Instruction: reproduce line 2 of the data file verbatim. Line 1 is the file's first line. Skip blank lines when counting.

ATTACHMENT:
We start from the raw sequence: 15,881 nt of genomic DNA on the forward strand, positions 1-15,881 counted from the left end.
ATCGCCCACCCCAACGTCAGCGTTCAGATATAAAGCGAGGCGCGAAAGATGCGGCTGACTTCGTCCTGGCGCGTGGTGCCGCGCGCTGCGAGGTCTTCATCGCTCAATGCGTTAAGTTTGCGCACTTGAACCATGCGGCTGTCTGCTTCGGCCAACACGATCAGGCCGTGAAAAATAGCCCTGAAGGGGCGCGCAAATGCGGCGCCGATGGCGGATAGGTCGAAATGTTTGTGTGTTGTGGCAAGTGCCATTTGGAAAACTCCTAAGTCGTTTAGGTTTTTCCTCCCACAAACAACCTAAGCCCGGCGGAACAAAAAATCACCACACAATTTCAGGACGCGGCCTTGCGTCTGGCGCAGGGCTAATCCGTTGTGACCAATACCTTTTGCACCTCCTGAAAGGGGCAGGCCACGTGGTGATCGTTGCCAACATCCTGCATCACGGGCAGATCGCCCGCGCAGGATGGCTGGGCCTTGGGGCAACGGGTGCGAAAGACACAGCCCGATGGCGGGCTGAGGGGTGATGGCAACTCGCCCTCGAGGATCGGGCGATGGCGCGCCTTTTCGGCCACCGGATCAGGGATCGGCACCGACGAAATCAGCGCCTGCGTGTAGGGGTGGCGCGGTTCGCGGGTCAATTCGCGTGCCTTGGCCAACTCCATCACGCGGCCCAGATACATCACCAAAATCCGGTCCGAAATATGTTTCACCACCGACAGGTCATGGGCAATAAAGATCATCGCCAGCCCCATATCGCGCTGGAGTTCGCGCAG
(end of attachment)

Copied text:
ATCGCCCACCCCAACGTCAGCGTTCAGATATAAAGCGAGGCGCGAAAGATGCGGCTGACTTCGTCCTGGCGCGTGGTGCCGCGCGCTGCGAGGTCTTCATCGCTCAATGCGTTAAGTTTGCGCACTTGAACCATGCGGCTGTCTGCTTCGGCCAACACGATCAGGCCGTGAAAAATAGCCCTGAAGGGGCGCGCAAATGCGGCGCCGATGGCGGATAGGTCGAAATGTTTGTGTGTTGTGGCAAGTGCCATTTGGAAAACTCCTAAGTCGTTTAGGTTTTTCCTCCCACAAACAACCTAAGCCCGGCGGAACAAAAAATCACCACACAATTTCAGGACGCGGCCTTGCGTCTGGCGCAGGGCTAATCCGTTGTGACCAATACCTTTTGCACCTCCTGAAAGGGGCAGGCCACGTGGTGATCGTTGCCAACATCCTGCATCACGGGCAGATCGCCCGCGCAGGATGGCTGGGCCTTGGGGCAACGGGTGCGAAAGACACAGCCCGATGGCGGGCTGAGGGGTGATGGCAACTCGCCCTCGAGGATCGGGCGATGGCGCGCCTTTTCGGCCACCGGATCAGGGATCGGCACCGACGAAATCAGCGCCTGCGTGTAGGGGTGGCGCGGTTCGCGGGTCAATTCGCGTGCCTTGGCCAACTCCATCACGCGGCCCAGATACATCACCAAAATCCGGTCCGAAATATGTTTCACCACCGACAGGTCATGGGCAATAAAGATCATCGCCAGCCCCATATCGCGCTGGAGTTCGCGCAG